Vodafone doubles profit, but problems remain

Vodafone increased its pre-tax profits to £8.7 billion in its last quarter, more than double for the same period last year. The news surprised the market but failed to hide a decline in U.K. revenues and a costly write-down of £2.3 billion--a quarter of its value--of Vodafone's Indian subsidiary due to intense competition. This embarrassment was reduced slightly with the news that the company had increased the valuation of its Turkish subsidiary--a long-term problem child--by £200 million.

Key to the overall increase in profits was a 9.8 per cent year-on-year jump to £6.1 billion of service revenues from Vodafone's Asia-Pacific and Middle East units. However, European service revenues were down 3.5 per cent to £28.3 billion, and in Africa and central Europe service revenue fell 1.2 per cent to £7.4 billion.

Revenues in the U.K. notably slipped by 4.7 per cent and earnings by 16.6 per cent to £1.14 billion.

The company, with some justification, blamed the Indian authorities for making the country a less attractive and more expensive market to do business. Vodafone CEO Vittorio Colao said that the Indian government was attempting to squeeze operators for cash rather than encourage investment to improve the country's economic prosperity.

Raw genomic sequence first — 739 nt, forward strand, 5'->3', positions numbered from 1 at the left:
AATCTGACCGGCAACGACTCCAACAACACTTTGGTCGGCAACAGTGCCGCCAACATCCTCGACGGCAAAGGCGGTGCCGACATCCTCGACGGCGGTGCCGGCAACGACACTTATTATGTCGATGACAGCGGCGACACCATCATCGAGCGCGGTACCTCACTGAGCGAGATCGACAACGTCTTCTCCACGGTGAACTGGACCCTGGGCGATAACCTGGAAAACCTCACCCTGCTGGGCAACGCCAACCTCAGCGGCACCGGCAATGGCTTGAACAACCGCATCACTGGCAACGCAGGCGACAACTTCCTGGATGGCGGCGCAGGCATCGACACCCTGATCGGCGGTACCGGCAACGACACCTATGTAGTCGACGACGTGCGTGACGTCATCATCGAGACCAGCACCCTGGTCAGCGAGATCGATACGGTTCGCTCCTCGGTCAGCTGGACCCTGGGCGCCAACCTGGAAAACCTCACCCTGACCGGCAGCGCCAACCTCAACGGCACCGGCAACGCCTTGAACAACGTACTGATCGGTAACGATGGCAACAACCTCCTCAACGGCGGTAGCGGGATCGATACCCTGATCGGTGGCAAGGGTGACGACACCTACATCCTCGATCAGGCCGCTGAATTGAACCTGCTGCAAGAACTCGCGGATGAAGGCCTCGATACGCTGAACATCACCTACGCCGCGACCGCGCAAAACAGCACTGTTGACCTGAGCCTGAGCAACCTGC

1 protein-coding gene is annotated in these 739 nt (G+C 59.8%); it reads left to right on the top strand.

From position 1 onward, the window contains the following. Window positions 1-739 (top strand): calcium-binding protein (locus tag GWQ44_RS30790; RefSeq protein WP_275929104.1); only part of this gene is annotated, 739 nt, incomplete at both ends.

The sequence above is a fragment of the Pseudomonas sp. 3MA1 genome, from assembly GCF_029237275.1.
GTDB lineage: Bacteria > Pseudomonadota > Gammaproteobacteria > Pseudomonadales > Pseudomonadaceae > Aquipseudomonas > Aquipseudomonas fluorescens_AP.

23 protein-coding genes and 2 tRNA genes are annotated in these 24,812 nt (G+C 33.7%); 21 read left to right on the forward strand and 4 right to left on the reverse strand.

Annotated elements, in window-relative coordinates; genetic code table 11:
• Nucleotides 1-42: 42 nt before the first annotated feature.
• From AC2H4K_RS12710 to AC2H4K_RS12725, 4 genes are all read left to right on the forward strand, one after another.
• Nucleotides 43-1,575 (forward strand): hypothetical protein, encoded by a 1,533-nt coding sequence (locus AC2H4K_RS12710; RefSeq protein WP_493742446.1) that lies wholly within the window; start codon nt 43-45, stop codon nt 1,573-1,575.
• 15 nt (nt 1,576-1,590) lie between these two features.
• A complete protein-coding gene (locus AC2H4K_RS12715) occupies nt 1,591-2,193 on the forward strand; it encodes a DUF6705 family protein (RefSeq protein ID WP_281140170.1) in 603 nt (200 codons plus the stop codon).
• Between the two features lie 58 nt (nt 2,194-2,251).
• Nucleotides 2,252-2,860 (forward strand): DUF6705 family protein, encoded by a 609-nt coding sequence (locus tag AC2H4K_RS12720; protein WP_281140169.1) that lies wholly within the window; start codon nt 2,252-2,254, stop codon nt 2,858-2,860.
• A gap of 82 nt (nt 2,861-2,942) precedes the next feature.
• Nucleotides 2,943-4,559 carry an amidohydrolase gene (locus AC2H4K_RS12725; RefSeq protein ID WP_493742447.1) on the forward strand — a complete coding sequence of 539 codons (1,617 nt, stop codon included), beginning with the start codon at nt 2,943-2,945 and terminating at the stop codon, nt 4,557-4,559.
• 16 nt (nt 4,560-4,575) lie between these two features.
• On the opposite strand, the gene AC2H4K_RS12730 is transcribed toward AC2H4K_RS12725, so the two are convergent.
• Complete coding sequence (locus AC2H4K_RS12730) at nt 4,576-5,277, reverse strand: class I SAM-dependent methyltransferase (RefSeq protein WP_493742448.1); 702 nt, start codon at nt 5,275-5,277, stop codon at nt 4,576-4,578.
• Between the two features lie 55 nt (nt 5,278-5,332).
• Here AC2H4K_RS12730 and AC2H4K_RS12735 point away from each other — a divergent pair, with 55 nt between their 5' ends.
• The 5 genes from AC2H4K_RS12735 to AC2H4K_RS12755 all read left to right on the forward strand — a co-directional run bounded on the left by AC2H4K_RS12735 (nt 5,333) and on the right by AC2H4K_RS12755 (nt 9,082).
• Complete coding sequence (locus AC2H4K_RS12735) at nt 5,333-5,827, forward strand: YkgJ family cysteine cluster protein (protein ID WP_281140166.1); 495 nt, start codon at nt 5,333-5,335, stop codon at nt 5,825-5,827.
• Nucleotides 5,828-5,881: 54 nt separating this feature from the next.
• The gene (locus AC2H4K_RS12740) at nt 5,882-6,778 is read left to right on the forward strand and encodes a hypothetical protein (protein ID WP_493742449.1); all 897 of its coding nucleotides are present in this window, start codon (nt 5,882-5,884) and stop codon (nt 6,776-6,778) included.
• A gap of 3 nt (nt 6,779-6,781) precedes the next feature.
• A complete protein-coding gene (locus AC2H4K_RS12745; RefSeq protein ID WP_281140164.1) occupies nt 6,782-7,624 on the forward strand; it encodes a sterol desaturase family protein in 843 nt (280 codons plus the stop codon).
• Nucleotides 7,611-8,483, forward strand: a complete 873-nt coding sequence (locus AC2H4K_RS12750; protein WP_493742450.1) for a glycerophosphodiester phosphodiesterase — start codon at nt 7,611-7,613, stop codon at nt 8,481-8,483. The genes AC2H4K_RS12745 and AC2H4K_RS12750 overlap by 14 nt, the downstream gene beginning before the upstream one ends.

Analysts reviewed these results and the performance of Colao during his two-year period as CEO as positive. He has made the idea of 'One Vodafone' work, and rather than running a disparate collection of unconnected country assets, the company's scale is paying off. It pays 4 per cent to 5 per cent less for equipment than its rivals and operates some of the industry's most efficient networks as a result.

For more on this story:
- read The FT & Rethink Wireless

Related stories:
Vodafone CEO touts openness, warns of Google's dominance
Pressure mounts on Vodafone to revamp business structure
Rumour mill: Vodafone, Verizon merger more likely, claims analyst
What do you believe about Vodafone's future?

Suggested Articles

Wireless operators can provide 5G services with spectrum bands both above and below 6 GHz—but that doesn't mean that all countries will let them.

Here are the stories we’re tracking today.

The 5G Mobile Network Architecture research project will implement two 5G use cases in real-world test beds.